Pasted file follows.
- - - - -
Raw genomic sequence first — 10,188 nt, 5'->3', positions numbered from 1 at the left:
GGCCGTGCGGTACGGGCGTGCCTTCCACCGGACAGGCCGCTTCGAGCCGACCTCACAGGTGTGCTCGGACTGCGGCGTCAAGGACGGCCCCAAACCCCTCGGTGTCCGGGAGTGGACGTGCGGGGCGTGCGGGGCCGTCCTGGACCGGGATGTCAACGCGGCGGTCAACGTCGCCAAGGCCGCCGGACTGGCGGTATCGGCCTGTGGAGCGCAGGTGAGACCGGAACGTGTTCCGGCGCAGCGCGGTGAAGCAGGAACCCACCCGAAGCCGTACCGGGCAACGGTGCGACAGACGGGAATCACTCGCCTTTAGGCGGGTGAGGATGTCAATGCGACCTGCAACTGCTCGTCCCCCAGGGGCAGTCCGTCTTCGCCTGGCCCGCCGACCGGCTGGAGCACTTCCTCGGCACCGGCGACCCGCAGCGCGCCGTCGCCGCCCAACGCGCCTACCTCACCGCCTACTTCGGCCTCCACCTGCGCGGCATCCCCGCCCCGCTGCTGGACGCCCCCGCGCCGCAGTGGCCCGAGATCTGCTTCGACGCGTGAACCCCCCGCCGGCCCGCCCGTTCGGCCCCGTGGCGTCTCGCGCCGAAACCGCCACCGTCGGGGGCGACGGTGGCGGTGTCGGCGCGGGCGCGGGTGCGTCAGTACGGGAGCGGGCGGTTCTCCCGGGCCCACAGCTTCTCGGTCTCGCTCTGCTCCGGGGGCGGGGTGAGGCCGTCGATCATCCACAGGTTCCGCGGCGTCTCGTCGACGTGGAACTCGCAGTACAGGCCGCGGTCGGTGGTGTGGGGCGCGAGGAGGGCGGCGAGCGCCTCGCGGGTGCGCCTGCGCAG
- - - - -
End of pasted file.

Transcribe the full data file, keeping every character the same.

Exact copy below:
Raw genomic sequence first — 10,188 nt, 5'->3', positions numbered from 1 at the left:
GGCCGTGCGGTACGGGCGTGCCTTCCACCGGACAGGCCGCTTCGAGCCGACCTCACAGGTGTGCTCGGACTGCGGCGTCAAGGACGGCCCCAAACCCCTCGGTGTCCGGGAGTGGACGTGCGGGGCGTGCGGGGCCGTCCTGGACCGGGATGTCAACGCGGCGGTCAACGTCGCCAAGGCCGCCGGACTGGCGGTATCGGCCTGTGGAGCGCAGGTGAGACCGGAACGTGTTCCGGCGCAGCGCGGTGAAGCAGGAACCCACCCGAAGCCGTACCGGGCAACGGTGCGACAGACGGGAATCACTCGCCTTTAGGCGGGTGAGGATGTCAATGCGACCTGCAACTGCTCGTCCCCCAGGGGCAGTCCGTCTTCGCCTGGCCCGCCGACCGGCTGGAGCACTTCCTCGGCACCGGCGACCCGCAGCGCGCCGTCGCCGCCCAACGCGCCTACCTCACCGCCTACTTCGGCCTCCACCTGCGCGGCATCCCCGCCCCGCTGCTGGACGCCCCCGCGCCGCAGTGGCCCGAGATCTGCTTCGACGCGTGAACCCCCCGCCGGCCCGCCCGTTCGGCCCCGTGGCGTCTCGCGCCGAAACCGCCACCGTCGGGGGCGACGGTGGCGGTGTCGGCGCGGGCGCGGGTGCGTCAGTACGGGAGCGGGCGGTTCTCCCGGGCCCACAGCTTCTCGGTCTCGCTCTGCTCCGGGGGCGGGGTGAGGCCGTCGATCATCCACAGGTTCCGCGGCGTCTCGTCGACGTGGAACTCGCAGTACAGGCCGCGGTCGGTGGTGTGGGGCGCGAGGAGGGCGGCGAGCGCCTCGCGGGTGCGCCTGCGCAG